This is from a Q&A posted by Reuters with Eurasia Group (Ian Bremmer). EG doesn’t often tell you much that a regular RA.com reader wouldn’t already know (including a definition of the word “siloviki”), but it’s good to see what intelligence the corporate execs are operating on. As usual, the message is to keep an eye on the scapegoats for the crisis.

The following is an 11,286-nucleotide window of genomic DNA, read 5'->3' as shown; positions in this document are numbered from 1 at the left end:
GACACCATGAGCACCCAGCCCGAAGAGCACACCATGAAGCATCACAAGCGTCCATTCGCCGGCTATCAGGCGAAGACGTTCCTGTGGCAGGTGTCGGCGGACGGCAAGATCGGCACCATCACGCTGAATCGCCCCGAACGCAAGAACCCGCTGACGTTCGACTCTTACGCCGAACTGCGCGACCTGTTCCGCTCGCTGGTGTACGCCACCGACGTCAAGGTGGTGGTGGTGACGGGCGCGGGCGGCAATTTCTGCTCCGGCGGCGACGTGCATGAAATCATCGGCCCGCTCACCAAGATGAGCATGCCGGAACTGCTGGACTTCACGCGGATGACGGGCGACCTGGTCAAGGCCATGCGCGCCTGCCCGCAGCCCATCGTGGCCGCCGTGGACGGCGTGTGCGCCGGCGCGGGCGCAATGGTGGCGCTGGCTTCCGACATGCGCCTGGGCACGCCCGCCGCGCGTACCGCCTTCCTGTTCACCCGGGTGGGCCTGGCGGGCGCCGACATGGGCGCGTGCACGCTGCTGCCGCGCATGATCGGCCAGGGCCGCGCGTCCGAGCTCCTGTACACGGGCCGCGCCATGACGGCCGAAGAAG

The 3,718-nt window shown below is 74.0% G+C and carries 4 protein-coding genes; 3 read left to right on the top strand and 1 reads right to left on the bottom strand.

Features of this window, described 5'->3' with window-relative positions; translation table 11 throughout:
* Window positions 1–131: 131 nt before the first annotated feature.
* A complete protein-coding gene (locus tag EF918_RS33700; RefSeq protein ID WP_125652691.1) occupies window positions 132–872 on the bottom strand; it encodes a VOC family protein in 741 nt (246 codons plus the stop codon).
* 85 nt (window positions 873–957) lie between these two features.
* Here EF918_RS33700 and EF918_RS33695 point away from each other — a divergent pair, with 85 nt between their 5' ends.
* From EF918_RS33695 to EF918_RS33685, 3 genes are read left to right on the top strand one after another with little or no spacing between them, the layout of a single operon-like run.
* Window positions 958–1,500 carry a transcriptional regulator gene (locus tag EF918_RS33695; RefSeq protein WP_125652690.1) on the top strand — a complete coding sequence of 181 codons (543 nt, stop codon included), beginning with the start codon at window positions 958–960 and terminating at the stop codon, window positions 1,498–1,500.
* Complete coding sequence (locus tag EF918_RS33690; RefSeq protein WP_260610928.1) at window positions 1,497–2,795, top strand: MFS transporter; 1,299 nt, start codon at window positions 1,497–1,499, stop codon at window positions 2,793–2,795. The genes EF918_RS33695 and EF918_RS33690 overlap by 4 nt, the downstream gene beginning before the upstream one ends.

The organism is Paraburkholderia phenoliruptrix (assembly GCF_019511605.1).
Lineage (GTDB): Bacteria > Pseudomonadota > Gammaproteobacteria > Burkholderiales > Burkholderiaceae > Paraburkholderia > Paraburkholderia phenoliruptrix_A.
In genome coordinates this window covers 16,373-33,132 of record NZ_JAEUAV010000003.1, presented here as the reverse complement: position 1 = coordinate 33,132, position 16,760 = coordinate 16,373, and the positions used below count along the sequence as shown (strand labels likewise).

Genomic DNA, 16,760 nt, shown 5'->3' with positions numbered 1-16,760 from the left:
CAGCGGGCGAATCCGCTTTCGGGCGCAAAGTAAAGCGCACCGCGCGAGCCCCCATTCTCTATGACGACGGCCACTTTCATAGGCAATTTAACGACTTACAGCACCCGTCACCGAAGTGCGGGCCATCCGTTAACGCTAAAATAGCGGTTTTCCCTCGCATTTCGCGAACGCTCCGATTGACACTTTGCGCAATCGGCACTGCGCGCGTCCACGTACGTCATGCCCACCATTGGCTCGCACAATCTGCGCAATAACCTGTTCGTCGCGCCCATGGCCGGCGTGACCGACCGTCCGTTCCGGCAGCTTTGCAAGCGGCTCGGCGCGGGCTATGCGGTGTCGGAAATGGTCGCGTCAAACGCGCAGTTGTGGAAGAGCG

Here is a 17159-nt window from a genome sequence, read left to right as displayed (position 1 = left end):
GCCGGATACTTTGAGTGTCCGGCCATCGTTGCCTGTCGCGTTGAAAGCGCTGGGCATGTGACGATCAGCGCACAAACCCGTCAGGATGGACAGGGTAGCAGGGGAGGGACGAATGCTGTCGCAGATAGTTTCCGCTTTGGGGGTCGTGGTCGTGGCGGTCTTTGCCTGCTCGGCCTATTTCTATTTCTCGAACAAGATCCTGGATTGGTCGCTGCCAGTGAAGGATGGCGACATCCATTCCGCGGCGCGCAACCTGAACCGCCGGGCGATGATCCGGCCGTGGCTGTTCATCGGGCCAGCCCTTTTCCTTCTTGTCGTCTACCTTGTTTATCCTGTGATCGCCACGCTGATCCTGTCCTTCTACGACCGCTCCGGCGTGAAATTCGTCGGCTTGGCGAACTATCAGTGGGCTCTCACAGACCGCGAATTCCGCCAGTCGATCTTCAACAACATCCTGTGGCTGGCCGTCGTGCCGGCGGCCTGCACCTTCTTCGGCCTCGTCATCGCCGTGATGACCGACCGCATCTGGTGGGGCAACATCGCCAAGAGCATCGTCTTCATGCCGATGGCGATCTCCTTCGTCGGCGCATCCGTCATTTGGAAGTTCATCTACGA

As far as political power balances go, a dynamic of more immediate concern is the jockeying between the relatively more liberal technocratic faction of the political elite-personified in many ways by Finance Minister Alexei Kudrin-and the hard-line, statist elements of the elite known as the “siloviki” — from the Russian word for people tied to the security services. In short, the two sides view the financial crisis in starkly different terms — the liberals, who control the broad strokes of economic policy for the moment, see the crisis as a technocratic policy challenge, and are committed to defending Russias longer term macroeconomic stability and global openness. The hardliners, in turn, have advocated more protectionist and autarchic responses, and many of them are state capitalists eyeing lucrative assets weakened by the financial crisis. Should popular discontent, or silovik power, compel Putin to scapegoat Kudrin or other top liberals, it would be a grim signal about Russias economic and political future.